Your spine is made up of several vertebrae (bones) that line up along the spinal cord in sets. To avoid friction between the bones, the vertebrae are separated by discs, which cushion or protect the different bones. The discs feature a strong outer covering with a soft center known as nucleus. For various reasons, the outer covering of the discs can tear, making the nucleus (soft jelly at the center) bulge or slip out. This is what is referred to as slipped disc or bulging disc, which leads to herniated disc syndrome.
Symptoms of Herniated Disc Syndrome
Herniated disc syndrome presents varied symptoms, depending on where herniation occurs. Some of the symptoms include:
- Mild pain – You are bound to experience mild pain if the herniation only affects a disc.
- Severe pain – You are bound to experience severe pain that can extend from your neck to your lower back.
- Pain in the thighs, knees and feet – You are bound to experience pain in your thighs, knees and feet. This occurs when the herniation affects membranes and nerves that serve these parts of your body. You are therefore likely to have weak muscles, tingling sensation and numbness in areas affected.
- Sciatica – If herniation occurs in your lumbar region, the sciatic nerve (which serves your legs) is likely to be affected. This results in pain in the leg(s) along the affected nerve.
It is not mandatory that you must experience herniated disc symptoms in order to know that you have the syndrome. You can have herniated disc without any symptoms at all, depending on location and surrounding materials affected. Note that in case of any symptoms, you are bound to experience such only on one side of your body. Herniated disc syndrome poses a very serious danger of paralysis. This can occur if herniated disc is within your lumbar region, which can result in permanent damage to nerves. If this occurs, you are bound to lose control of your bladder along with sexual dysfunction.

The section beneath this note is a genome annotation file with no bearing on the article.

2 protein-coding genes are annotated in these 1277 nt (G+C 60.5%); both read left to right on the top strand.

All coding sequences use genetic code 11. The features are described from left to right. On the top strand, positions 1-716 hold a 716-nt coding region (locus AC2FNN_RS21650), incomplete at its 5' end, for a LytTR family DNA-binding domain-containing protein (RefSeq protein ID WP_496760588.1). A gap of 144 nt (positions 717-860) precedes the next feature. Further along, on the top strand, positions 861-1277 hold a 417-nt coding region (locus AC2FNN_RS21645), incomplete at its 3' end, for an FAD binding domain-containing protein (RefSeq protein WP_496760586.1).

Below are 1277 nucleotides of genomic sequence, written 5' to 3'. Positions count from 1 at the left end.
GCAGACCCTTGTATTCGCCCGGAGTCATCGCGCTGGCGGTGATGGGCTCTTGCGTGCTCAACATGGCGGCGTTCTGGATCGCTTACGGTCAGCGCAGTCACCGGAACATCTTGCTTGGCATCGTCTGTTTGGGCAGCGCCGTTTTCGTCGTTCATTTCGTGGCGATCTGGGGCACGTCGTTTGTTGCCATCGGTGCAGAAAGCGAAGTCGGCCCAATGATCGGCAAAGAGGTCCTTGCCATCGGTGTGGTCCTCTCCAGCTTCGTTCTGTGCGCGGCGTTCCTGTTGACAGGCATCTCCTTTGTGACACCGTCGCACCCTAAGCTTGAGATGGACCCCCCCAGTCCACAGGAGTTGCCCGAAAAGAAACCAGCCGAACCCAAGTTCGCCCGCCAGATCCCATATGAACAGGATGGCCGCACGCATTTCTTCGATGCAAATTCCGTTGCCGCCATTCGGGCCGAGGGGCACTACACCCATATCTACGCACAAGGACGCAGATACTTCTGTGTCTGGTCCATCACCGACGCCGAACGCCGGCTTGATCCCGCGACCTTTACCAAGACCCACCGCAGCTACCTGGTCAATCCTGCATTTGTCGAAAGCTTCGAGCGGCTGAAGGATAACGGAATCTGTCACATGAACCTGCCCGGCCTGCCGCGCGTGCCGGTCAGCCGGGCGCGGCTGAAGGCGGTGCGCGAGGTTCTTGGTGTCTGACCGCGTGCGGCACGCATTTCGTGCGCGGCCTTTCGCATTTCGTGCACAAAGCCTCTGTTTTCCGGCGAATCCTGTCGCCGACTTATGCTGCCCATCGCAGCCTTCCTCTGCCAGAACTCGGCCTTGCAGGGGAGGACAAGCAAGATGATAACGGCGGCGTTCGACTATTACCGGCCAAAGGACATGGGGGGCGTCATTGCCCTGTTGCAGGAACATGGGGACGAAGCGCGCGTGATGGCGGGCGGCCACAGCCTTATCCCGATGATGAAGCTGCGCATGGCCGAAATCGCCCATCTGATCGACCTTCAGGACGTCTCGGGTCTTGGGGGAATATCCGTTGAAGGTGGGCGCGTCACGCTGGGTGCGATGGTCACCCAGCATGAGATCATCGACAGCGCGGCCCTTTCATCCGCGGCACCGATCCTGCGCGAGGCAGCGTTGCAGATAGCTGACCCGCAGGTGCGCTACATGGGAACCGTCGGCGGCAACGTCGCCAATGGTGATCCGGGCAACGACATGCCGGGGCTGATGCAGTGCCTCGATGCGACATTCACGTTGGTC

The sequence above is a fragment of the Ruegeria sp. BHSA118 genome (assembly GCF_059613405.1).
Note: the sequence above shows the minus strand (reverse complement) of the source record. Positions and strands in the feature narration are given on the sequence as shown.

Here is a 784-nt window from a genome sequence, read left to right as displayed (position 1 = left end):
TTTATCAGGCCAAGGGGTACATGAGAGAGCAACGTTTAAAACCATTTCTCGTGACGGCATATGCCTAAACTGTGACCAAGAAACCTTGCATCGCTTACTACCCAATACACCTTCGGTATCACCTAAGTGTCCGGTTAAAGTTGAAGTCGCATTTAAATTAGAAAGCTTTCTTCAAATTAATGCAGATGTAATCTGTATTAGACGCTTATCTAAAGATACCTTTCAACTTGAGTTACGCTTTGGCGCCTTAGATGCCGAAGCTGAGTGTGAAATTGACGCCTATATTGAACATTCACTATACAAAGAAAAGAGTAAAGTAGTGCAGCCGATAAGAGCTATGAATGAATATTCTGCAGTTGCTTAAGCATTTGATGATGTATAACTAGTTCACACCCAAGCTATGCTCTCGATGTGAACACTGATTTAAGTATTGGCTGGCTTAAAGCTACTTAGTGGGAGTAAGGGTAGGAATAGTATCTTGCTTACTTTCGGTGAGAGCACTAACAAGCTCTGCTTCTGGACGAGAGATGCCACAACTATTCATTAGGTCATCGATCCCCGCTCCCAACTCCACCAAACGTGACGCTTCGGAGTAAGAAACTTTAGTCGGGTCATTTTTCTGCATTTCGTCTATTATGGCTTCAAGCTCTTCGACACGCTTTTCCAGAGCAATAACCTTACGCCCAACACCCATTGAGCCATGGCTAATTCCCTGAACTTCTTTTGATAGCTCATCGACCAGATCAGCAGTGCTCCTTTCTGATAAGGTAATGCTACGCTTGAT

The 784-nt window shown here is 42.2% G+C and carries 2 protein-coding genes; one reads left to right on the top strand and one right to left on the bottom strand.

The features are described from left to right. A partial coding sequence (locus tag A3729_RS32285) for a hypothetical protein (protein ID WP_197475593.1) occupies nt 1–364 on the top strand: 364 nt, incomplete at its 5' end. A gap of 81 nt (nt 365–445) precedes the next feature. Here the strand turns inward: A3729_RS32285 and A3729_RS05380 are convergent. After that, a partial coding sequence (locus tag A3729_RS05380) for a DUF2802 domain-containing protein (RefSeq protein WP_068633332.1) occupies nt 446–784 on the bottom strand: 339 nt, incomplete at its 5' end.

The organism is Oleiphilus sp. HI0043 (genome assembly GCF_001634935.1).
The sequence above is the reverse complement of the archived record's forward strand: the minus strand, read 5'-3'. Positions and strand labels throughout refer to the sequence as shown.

Where can Herniated Disc occur?
The following are the locations where herniated disc can occur:
- Cervical area – Cervical disc herniation occurs in your neck vertebral bodies.
- Thoracic area – Although it is very rare for herniated disc syndrome to affect this part, such cannot be ruled out. Thoracic discs are in most cases very stable and therefore not susceptible to herniation.
- Lumbar area – Herniated disc syndrome in most cases affects vertebrae in this area (your lower back). Because other vertebral bodies such as sciatic nerve are affected, your thigh, knee, leg, feet and genital regions are also affected.
Causes of Herniated Disc Syndrome
Various causes of herniated disc syndrome are as follows
- Herniated disc syndrome is mainly caused by continuous wear and tear of spinal vertebral discs
- Long sitting or standing hours
- Extreme bending most of the time
- Lifting very heavy items
- Traumatic jobs that exert a lot of pressure on your vertebral discs, which leads to wear and tear of the same.
Regularly performing such actions leads to fast wear and tear, which causes herniated disc syndrome. Genes have also been established to play a part in the occurrence of herniated disc syndrome.
Diagnosis & Treatment of Herniated Disc Syndrome
Diagnosing herniated disc syndrome is undertaken through various procedures. Such include physical examination exercise (Straight leg raise), through imaging (X-rays, tomography, MRI, CT scan and electromyogram). Your doctor is likely to perform a number of these procedures in order to eliminate the possibility of a different disease or health condition that present same symptoms as herniated disc syndrome.
The first line of treating herniated disc syndrome is usually by using non-inflammatory medications to eliminate pain and any inflammation. This is because majority of herniated discs heal on their own after several weeks. Along with anti-inflammatory medications, you are bound to be educated on proper body mechanics. You may also receive massage therapy. It is only after these procedures without success that surgery is considered. Surgery treatment is usually aimed at relieving pain and nerve compression. This enables affected nerve(s) to recover for normal function.